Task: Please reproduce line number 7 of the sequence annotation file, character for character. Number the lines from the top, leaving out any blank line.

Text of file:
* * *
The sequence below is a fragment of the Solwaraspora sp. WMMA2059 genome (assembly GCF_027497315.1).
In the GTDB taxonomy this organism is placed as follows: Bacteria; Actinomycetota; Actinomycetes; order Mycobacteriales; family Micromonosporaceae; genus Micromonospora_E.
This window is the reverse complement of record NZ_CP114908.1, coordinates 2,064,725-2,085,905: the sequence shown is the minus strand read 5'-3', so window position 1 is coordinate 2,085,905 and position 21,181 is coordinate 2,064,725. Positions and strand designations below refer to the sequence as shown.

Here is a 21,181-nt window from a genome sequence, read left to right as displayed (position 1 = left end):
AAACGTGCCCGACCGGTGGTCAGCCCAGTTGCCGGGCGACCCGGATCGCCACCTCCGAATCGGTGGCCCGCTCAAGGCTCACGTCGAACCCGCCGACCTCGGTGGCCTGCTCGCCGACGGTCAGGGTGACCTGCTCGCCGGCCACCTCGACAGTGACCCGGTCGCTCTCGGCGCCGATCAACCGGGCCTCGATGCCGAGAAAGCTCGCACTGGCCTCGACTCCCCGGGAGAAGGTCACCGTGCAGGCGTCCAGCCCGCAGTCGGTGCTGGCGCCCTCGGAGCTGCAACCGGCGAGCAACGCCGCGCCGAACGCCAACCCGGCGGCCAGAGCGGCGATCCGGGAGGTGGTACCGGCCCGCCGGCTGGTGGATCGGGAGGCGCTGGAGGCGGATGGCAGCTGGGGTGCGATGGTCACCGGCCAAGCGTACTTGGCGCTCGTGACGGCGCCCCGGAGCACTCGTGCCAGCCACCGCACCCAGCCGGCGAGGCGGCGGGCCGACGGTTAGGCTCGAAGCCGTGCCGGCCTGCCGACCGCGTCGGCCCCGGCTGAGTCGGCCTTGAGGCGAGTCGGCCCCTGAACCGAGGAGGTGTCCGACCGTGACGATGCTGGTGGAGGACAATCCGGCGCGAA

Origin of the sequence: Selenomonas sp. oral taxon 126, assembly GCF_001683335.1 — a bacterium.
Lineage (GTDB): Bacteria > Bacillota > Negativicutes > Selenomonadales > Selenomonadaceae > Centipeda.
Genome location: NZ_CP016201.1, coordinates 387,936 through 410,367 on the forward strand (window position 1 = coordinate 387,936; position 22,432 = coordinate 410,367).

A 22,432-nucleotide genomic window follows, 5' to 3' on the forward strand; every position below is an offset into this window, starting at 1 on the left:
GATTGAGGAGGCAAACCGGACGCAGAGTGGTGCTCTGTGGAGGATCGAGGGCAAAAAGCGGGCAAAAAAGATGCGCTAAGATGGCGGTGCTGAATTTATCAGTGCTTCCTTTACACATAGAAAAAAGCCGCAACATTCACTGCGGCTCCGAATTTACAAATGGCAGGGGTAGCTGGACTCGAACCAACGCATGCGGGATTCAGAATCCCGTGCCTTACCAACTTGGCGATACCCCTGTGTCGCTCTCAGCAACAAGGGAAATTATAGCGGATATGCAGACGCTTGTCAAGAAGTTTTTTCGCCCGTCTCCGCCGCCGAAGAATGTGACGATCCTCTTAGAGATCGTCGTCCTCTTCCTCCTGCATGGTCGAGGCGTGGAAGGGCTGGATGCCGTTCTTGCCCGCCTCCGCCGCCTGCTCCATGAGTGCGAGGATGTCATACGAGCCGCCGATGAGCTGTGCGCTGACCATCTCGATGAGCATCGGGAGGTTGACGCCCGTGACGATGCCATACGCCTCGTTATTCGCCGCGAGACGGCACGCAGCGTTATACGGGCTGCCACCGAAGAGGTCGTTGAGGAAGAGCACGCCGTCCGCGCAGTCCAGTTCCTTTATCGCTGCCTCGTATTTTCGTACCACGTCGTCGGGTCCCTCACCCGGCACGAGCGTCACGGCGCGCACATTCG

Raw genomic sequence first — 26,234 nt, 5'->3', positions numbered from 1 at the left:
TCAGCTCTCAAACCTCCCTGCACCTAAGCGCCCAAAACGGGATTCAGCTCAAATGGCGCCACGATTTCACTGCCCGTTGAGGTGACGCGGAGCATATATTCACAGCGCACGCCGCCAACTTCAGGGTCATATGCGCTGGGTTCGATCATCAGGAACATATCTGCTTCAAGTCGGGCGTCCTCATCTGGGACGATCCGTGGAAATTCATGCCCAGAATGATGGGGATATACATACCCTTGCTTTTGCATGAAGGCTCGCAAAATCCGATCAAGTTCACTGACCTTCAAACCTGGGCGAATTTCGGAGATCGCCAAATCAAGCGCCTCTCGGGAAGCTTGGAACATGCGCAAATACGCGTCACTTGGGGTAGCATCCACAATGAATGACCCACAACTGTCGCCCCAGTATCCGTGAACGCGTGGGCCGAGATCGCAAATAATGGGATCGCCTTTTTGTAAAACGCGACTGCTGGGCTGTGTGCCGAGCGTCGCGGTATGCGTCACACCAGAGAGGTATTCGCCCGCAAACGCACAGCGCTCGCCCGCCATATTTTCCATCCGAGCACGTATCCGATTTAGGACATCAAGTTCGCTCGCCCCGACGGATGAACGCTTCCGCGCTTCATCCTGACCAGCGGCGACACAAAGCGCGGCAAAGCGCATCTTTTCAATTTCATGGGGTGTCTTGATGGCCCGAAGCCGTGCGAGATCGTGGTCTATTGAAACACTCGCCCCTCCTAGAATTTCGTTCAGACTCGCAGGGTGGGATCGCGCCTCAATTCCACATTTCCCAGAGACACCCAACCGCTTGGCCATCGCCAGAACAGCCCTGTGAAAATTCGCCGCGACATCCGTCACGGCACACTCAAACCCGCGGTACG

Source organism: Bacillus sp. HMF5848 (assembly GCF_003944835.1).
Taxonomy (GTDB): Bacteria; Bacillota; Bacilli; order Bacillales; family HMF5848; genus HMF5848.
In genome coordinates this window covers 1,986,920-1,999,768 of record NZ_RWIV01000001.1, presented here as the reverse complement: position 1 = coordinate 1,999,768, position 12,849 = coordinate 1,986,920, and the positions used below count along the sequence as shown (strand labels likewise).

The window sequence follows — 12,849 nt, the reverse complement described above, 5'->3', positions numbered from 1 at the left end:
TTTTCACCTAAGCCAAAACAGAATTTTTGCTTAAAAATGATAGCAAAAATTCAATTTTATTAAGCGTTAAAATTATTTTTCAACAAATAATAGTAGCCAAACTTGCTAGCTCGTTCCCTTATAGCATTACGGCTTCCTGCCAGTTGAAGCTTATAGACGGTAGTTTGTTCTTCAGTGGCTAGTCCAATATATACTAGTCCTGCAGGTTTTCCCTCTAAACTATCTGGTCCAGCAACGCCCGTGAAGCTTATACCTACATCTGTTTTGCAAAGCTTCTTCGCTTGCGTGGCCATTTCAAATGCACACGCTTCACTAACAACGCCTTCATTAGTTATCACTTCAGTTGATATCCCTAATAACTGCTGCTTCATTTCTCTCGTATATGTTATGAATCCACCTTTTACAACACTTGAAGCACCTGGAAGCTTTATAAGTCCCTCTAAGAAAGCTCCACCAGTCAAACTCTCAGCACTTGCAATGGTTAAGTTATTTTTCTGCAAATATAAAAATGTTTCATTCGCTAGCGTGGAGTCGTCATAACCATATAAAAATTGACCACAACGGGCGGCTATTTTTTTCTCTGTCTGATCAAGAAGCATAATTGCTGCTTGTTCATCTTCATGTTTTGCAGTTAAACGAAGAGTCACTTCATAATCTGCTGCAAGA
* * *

Lineage (GTDB): Bacteria > Bacillota > Negativicutes > Selenomonadales > Selenomonadaceae > Centipeda.